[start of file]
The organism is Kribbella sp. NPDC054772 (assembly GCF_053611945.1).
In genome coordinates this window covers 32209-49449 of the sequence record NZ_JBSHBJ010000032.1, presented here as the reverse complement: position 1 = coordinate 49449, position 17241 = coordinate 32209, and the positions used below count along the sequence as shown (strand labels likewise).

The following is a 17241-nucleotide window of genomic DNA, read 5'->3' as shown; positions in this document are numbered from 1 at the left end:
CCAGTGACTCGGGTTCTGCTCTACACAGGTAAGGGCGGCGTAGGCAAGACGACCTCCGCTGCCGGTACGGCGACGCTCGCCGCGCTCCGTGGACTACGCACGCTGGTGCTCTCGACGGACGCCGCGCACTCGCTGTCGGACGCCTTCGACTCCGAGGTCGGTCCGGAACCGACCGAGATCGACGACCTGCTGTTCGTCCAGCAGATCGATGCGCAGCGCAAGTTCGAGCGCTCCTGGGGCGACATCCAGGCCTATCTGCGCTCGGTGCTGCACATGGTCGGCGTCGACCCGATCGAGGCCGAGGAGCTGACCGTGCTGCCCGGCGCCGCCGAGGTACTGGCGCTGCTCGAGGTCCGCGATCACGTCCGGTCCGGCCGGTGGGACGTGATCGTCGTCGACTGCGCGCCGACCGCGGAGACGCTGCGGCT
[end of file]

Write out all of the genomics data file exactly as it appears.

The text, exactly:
The organism is Kribbella sp. NPDC054772 (assembly GCF_053611945.1).
In genome coordinates this window covers 32209-49449 of the sequence record NZ_JBSHBJ010000032.1, presented here as the reverse complement: position 1 = coordinate 49449, position 17241 = coordinate 32209, and the positions used below count along the sequence as shown (strand labels likewise).

The following is a 17241-nucleotide window of genomic DNA, read 5'->3' as shown; positions in this document are numbered from 1 at the left end:
CCAGTGACTCGGGTTCTGCTCTACACAGGTAAGGGCGGCGTAGGCAAGACGACCTCCGCTGCCGGTACGGCGACGCTCGCCGCGCTCCGTGGACTACGCACGCTGGTGCTCTCGACGGACGCCGCGCACTCGCTGTCGGACGCCTTCGACTCCGAGGTCGGTCCGGAACCGACCGAGATCGACGACCTGCTGTTCGTCCAGCAGATCGATGCGCAGCGCAAGTTCGAGCGCTCCTGGGGCGACATCCAGGCCTATCTGCGCTCGGTGCTGCACATGGTCGGCGTCGACCCGATCGAGGCCGAGGAGCTGACCGTGCTGCCCGGCGCCGCCGAGGTACTGGCGCTGCTCGAGGTCCGCGATCACGTCCGGTCCGGCCGGTGGGACGTGATCGTCGTCGACTGCGCGCCGACCGCGGAGACGCTGCGGCT